QWithout doubt you ARE a financial adviser, in spite of what you said in your last column. Brian Gaynor says so, the Listener says so (although I note that they are now calling you a commentator), and the Herald at the bottom of your column says that you give advice. You use the phrase “investors should…” and you give prescription as well as commentary.

If it walks like a duck and quacks like a duck then it is a duck. Let’s face it, no matter how you try to weasel out of it by using a legal technicality, you are a de facto financial adviser and you appear to be the last to know about it. You ARE “inside the tent.”

You shouldn’t be exempt from adviser obligations to have the required qualifications and to keep them up to date. This includes achieving the Unit Standards Gaynor mentions. Even a commentator has to know the rules of the game.

By the way, what are your qualifications and how old are they?

AI’m a bit confused, and it’s not just over what other people think I do for a living or what tent I’m inside or outside. There’s also the animal question: Am I a duck or a weasel?

However, I am clear about what I actually do for a living.

Writing advice on medical issues doesn’t make someone a doctor. Nor does writing advice on legal issues make someone a lawyer. It’s a pity there’s not a more distinct term for financial advisers, but giving advice on financial issues doesn’t make me one of them.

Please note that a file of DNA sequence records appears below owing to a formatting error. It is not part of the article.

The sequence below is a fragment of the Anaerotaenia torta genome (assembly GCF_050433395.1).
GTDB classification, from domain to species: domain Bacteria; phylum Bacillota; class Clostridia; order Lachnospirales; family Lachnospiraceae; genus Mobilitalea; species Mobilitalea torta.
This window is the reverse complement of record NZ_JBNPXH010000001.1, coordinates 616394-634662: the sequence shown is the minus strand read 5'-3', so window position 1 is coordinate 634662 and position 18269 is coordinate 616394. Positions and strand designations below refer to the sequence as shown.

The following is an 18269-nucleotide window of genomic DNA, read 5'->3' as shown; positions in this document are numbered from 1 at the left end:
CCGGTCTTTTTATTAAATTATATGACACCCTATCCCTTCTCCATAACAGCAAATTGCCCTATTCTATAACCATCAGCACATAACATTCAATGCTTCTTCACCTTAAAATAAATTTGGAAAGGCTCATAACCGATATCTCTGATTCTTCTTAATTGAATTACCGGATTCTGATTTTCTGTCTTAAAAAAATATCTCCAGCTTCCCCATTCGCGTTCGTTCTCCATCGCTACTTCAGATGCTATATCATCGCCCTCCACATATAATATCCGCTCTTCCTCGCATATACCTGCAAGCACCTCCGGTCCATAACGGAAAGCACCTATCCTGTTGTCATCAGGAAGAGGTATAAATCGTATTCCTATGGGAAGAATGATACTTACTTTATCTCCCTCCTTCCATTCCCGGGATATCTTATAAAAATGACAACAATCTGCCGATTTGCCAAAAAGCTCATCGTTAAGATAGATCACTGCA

In common parlance, and broadly speaking under the new law, a financial adviser is somebody who is paid by a client — either directly or through commissions on the client’s investments — for giving the client financial advice.

I do give advice in my columns, but the recipients don’t pay for it. Furthermore, I don’t know any more about the recipients than the brief information in their letters, so anyone with any sense must realise my advice is “of a general nature”, as stated at the bottom of my columns. The idea is to help not just the correspondent, but many other readers. We’re looking at principles, not details. It’s just not the same as an adviser’s advice.

Despite this, I could still get the qualifications to be an authorised financial adviser. But, as I said last week, I would then be bound by a code of conduct that would limit what I say about advisers. It’s important to me — and I hope to readers — that I don’t lose the freedom to criticise.

My qualifications? I have an MBA in finance from the University of Chicago. It’s one of America’s top business schools, with several Nobel laureates on the faculty, and I graduated in the top 15 per cent. I also have an MA in journalism from the University of Michigan — another highly regarded course. Note the subject. That’s what I am, a journalist.

The MA was in the 1970s and the MBA in the 1980s, but I have been a financial journalist ever since. And there’s nothing like interviewing the experts, attending workshops and conferences, and researching for articles and books to keep on top of the subject.

I think I could probably manage the financial adviser exams. I just don’t want the qualification they lead to.

Mary Holm is a freelance journalist, a director of Financial Services Complaints Ltd (FSCL), a seminar presenter and a bestselling author on personal finance. From 2011 to 2019 she was a founding director of the Financial Markets Authority. Her opinions are personal, and do not reflect the position of any organisation in which she holds office. Mary’s advice is of a general nature, and she is not responsible for any loss that any reader may suffer from following it. Send questions to [email protected] or click here. Letters should not exceed 200 words. We won’t publish your name. Please provide a (preferably daytime) phone number. Unfortunately, Mary cannot answer all questions, correspond directly with readers, or give financial advice.